A seed germinating in a rainforest understorey starts life in a low light environment. This will not present major problems to an obligate shade species which cannot tolerate strong sunlight; such species have adapted to life in an understorey. However, many rainforest species are better described as either shade tolerant (i.e. able to germinate and persist in low light, but requiring higher light to reach maturity) or shade intolerant (unable to germinate or grow in low light). In successional terms, shade tolerance is a feature associated with climax species and shade intolerance with pioneer species.
Shade-tolerant species can persist as seedlings in the understorey, often for years, while still being able to respond to an increase in light availability when it occurs.
By comparison, shade-intolerant (early-successional) species can only germinate and grow where there is ample sunlight, and consequently they tend to occur in wide gaps and on forest edges. Wide gaps are relatively rare in old-growth rainforests which have been undisturbed by logging or slash and burn agriculture. Shade-intolerant species are unable to maintain a positive carbon balance when growing in low light. The change from a high light to a low light environment requires a change in allocation of plant resources as described in the quantitative growth chapter (Section 6.2). Shade-intolerant plants are unable to make this change and are burdened with the higher costs of construction and maintenance of leaves better suited to strong sunlight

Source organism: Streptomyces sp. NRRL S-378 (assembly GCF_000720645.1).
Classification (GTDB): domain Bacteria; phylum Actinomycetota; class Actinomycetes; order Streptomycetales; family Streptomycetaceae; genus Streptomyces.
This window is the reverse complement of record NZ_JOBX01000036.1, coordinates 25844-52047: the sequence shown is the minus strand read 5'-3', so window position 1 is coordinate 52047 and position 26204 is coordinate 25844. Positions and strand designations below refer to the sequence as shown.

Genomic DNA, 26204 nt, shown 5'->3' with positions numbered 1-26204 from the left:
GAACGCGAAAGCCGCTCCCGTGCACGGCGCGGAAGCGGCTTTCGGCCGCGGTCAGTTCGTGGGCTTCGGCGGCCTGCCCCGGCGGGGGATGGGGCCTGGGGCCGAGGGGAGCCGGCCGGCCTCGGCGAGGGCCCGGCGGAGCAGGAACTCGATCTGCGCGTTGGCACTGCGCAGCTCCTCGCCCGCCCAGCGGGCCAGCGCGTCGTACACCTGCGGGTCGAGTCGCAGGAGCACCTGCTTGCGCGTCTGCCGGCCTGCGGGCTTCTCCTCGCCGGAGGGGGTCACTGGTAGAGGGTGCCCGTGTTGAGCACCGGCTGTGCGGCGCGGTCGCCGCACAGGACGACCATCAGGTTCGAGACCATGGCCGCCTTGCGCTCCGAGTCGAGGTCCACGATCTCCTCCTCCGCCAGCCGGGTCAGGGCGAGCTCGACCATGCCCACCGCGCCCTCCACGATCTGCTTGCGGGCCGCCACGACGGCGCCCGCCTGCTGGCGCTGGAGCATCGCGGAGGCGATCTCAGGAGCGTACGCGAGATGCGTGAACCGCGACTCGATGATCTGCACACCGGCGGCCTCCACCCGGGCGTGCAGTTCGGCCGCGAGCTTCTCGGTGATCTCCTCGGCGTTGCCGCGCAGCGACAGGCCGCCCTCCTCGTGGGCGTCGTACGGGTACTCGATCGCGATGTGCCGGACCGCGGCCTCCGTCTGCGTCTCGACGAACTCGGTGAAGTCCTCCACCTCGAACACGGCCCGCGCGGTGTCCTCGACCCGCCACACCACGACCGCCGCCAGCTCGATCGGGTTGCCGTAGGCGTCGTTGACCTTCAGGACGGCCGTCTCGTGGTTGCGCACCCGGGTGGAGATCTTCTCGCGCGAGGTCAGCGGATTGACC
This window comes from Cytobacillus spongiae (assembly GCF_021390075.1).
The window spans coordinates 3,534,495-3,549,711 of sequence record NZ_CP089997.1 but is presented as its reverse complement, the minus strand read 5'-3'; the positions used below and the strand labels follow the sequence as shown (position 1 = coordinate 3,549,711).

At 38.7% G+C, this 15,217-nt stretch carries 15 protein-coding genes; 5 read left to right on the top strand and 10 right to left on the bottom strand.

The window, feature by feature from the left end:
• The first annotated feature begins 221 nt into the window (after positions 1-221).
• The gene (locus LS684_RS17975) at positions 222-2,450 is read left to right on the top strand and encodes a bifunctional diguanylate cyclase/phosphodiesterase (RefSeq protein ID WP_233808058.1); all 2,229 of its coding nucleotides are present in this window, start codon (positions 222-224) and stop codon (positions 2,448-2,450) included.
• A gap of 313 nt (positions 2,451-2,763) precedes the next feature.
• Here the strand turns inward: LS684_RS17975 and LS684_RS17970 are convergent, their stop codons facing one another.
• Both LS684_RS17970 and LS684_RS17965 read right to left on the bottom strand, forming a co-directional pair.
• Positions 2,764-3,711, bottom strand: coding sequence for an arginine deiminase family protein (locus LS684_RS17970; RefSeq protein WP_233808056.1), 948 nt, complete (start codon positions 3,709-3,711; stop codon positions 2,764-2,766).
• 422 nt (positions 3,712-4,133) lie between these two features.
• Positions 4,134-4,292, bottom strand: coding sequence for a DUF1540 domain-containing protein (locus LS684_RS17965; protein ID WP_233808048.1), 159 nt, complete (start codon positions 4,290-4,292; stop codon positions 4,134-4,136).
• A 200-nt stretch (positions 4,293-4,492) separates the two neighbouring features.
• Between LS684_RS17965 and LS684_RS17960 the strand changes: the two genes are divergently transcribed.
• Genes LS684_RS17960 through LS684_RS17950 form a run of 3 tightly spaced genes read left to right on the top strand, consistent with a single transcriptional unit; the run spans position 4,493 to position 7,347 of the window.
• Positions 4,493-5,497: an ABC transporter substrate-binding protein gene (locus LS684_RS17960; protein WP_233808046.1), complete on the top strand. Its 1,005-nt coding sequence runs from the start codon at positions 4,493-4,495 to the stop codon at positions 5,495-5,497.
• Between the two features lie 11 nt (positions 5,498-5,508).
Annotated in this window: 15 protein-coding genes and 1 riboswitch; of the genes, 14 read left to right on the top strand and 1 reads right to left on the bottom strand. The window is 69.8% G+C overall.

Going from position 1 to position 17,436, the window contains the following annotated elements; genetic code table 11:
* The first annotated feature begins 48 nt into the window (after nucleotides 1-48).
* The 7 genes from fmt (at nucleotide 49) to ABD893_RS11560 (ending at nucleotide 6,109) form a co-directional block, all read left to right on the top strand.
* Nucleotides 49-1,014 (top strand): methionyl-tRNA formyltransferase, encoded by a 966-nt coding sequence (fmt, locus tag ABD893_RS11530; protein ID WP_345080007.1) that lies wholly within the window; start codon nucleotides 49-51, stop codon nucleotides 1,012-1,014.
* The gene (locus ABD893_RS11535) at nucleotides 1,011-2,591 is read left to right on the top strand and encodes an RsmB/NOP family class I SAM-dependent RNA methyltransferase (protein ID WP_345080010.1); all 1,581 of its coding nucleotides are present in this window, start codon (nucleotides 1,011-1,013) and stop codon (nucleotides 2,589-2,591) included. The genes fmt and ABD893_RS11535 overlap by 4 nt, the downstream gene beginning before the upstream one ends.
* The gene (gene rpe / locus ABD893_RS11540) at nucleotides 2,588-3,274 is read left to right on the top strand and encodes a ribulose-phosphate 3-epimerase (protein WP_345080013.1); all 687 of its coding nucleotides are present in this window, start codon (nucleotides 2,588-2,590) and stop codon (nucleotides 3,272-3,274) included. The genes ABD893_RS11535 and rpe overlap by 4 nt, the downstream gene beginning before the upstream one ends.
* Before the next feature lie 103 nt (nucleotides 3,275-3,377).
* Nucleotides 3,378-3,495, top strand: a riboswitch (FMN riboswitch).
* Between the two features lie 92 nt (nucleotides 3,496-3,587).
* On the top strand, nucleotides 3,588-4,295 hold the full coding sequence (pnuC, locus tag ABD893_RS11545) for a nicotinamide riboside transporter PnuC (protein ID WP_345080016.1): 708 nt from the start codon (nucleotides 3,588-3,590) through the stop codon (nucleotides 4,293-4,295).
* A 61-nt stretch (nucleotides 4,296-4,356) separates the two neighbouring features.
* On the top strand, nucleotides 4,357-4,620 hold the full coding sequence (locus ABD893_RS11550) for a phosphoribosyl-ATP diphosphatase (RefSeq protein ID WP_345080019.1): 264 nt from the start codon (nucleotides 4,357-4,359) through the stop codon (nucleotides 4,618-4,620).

Shade-intolerant species tend to produce numerous small seeds throughout the year which are widely dispersed. Their seeds are also able to remain viable for long periods (years) by going through a period of dormancy. This is often broken by high temperature or strong direct sunlight with a high ratio of red to far-red irradiance (R:FR ratio decreases with sunlight attenuation through canopies). Such environmental cues for germination are all experienced in wide gaps. Following germination, seedlings show rapid growth to maturity, allowing them to become well established in a gap before other slower growing species. These characteristics increase the probability of success for shade-intolerant species in the heterogeneous light environment of a rainforest.
Shade-tolerant species, on the other hand, have evolved a different suite of characteristics. They tend to produce a few large seeds which are generally not well dispersed, with little or no dormancy. However, the seeds have the ability to germinate in low light and persist in the understorey as seedlings for years. A rarity of gaps and a lack of dormancy found in most shade-tolerant species increases the probability of establishing in a low-light understorey environment. In situations like this, the larger seed provides seedlings with a reserve which they can draw upon during early establishment. In rainforests, tree seedlings survival in understorey habitats is positively correlated with seed size, especially in the ﬁrst few months following germination.